Alpine • An army of close to 900 people, many mud-splattered, fanned out through this Utah County city Sunday, clearing mud and debris from streets, gutters and culverts after Saturday's flood.
City officials and residents scrambled Sunday morning to clear the damage, as a flash flood watch from the National Weather Service hung over their head and forecasters predicted rain most of the coming week.
Joseph McRae, battalion chief with the Lone Peak Fire Department, said the volunteers' help was more than welcome.
"The public works department only has 10 men and two trucks," McRae said. "We have [residents] on Bobcats working on it."
He noted that this is the second time in two weeks residents have had to deal with flooding and clear debris from catch basins in the foothills.
One of those helping to clean up was Dan Oaks, who was using the snow plow attachment on his off-road vehicle to clear slippery mud and debris from the roads near 860 East.
Oaks said he first saw the flooding Saturday evening, when he and his wife were coming home from a date and saw a 3-foot wall of water coming down the street.
"When we were sandbagging two weeks ago, we thought this was a flood that only happened once a year," Oaks said.
Other volunteers built sandbag berms in front of houses to keep the water in the street and flowing toward nearby creeks, canals and drains.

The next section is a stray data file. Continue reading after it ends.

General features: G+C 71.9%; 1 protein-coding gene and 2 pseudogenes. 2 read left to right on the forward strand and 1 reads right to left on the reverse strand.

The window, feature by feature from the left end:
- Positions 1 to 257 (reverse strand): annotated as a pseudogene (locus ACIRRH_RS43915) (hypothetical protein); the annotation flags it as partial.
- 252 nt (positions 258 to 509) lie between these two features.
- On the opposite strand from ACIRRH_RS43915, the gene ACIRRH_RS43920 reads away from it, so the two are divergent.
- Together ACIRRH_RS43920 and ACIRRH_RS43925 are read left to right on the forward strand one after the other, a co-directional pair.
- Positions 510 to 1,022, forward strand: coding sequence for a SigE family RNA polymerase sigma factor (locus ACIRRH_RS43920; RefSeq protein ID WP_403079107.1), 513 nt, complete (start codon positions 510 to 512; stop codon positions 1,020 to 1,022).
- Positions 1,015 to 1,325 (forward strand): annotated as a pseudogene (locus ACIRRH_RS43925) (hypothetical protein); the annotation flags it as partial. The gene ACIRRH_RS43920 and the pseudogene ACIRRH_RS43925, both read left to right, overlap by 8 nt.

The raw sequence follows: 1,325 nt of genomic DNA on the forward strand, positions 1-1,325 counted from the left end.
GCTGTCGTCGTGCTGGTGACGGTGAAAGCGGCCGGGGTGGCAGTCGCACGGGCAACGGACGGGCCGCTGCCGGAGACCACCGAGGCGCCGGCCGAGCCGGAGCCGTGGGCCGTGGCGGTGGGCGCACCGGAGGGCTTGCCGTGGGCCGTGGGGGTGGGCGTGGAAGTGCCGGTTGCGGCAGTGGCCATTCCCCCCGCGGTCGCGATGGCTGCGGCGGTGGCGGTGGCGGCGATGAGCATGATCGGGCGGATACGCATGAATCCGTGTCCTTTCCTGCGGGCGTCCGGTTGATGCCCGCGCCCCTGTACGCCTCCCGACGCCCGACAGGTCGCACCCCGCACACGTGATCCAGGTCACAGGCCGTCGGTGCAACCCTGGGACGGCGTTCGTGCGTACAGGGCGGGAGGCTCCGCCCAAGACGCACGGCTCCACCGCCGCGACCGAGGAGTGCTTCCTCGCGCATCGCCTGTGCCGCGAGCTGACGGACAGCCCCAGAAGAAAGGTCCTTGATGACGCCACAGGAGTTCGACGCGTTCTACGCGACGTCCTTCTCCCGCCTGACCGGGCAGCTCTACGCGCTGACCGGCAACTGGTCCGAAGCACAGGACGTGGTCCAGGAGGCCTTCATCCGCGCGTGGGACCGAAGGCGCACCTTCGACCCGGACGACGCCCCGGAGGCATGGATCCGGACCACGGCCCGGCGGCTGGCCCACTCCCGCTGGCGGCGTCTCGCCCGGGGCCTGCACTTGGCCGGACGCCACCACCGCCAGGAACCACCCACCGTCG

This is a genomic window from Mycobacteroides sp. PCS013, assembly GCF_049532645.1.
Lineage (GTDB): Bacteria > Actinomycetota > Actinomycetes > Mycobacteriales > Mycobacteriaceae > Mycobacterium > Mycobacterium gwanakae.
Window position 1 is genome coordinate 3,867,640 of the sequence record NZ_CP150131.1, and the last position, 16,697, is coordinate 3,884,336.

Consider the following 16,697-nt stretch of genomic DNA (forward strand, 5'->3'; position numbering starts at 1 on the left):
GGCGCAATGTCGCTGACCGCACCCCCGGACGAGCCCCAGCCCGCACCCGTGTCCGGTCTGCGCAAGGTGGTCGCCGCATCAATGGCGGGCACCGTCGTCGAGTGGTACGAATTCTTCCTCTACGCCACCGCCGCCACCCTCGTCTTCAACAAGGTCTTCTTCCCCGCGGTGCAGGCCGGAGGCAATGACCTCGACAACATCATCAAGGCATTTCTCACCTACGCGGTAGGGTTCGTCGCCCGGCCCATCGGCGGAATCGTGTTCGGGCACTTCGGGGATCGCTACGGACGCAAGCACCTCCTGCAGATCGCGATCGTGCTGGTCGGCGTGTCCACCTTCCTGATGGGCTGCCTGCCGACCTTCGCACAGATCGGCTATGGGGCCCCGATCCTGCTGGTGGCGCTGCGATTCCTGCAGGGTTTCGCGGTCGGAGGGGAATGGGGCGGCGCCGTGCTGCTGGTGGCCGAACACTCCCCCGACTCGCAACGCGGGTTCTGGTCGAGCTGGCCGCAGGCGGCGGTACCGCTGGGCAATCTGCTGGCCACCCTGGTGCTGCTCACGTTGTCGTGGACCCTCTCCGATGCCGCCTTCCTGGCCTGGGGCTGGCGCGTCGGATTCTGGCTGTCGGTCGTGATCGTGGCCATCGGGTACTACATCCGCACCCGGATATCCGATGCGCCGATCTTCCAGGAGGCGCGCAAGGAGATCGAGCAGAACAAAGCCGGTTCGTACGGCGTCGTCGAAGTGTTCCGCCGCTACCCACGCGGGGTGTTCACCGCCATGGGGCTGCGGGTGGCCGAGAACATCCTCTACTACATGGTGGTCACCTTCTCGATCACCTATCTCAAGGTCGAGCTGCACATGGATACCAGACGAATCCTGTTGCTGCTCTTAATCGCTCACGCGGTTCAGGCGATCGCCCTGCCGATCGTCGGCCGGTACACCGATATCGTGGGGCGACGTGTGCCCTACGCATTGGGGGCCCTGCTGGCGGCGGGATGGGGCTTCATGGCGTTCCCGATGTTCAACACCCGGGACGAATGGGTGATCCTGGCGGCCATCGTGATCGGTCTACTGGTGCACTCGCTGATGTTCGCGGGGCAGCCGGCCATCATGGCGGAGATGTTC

Gary Vaughan, a member of the city's emergency preparedness committee, said 500 people turned out to volunteer that morning, while another 400 came in at lunch, some from surrounding communities.
McRae, the battalion chief, said 15 homes were damaged in the flooding. He said part of the problem was clogged basins in the foothills, near the Quail Hollow fire scar.
Jed Muhlstein, the assistant city engineer, said recent flooding had washed away soil in channels on the burn scar down to bedrock, allowing the water to pour off the mountain. He said the High Bench irrigation ditch had become filled with debris, and crews were working to clear it out.
Vaughan said volunteers were busy Sunday morning cleaning out ditches and drains.
Flooding damage was also reported in Santaquin and Orem.
The southern half of Utah remained under a flash flood watch through midnight.
Timpanogos Cave National Monument and State Route 92 were also closed Sunday. While SR92 opened about 7:15 p.m., the cave was scheduled to remain closed into Monday because of slides from rock and debris from the storms.
The National Weather Service in Salt Lake City said a low pressure system was moving north and will spawn widespread shower and thunderstorm activity across all but the northwest corner of the state.
Heavy rainfall was expected statewide, but particularly along and to the east of Interstate 15.